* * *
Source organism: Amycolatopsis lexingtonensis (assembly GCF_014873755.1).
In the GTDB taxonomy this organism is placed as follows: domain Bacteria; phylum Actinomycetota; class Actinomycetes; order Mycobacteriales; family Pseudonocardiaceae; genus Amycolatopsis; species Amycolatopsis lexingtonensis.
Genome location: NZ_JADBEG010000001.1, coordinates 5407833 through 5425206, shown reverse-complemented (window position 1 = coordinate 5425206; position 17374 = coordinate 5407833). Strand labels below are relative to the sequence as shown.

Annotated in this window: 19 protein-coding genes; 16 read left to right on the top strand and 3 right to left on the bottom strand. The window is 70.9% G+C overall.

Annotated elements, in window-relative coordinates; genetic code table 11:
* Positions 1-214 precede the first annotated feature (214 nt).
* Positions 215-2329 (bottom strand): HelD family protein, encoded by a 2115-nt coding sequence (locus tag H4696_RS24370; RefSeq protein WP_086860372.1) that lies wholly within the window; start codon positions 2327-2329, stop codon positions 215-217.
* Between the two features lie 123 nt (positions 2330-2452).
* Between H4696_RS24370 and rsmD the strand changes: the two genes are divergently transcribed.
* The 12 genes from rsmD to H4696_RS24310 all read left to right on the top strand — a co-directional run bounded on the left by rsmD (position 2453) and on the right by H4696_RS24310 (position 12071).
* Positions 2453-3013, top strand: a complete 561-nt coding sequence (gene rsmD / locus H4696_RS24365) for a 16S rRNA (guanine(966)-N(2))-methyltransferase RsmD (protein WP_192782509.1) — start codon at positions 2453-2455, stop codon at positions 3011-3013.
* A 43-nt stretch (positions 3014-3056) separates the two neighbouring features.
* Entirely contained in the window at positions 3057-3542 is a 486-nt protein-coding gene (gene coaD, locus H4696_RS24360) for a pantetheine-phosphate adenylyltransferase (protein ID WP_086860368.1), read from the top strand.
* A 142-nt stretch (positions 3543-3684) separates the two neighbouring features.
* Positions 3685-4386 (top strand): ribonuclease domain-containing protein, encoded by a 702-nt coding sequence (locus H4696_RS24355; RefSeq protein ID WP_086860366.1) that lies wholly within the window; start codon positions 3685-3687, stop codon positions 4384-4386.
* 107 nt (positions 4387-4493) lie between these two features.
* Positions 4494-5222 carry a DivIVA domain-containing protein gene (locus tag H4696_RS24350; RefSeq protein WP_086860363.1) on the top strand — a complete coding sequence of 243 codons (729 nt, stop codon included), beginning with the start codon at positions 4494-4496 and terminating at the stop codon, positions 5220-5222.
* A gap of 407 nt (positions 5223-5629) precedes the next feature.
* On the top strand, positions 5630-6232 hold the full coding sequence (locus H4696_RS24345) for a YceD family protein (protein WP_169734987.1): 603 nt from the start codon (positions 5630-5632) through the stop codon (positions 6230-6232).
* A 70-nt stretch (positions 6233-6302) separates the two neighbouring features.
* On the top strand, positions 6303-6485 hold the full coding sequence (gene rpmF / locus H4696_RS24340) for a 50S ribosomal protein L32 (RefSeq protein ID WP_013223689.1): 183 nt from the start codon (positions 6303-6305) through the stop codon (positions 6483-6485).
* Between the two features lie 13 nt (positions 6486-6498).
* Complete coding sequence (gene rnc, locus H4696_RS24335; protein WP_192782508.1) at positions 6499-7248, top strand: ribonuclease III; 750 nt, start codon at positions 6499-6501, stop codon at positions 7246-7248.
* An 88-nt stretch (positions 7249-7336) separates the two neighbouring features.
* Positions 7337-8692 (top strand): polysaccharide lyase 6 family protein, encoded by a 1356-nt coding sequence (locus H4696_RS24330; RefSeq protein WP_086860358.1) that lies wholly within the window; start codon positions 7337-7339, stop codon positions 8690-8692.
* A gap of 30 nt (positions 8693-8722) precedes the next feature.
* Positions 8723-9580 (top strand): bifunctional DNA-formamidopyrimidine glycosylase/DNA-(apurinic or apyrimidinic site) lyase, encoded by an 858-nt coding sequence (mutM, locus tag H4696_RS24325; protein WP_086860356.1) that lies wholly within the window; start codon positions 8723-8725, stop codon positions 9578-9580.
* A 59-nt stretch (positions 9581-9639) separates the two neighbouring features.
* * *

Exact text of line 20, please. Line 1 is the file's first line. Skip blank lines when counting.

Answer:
* A 70-nt stretch (positions 6233-6302) separates the two neighbouring features.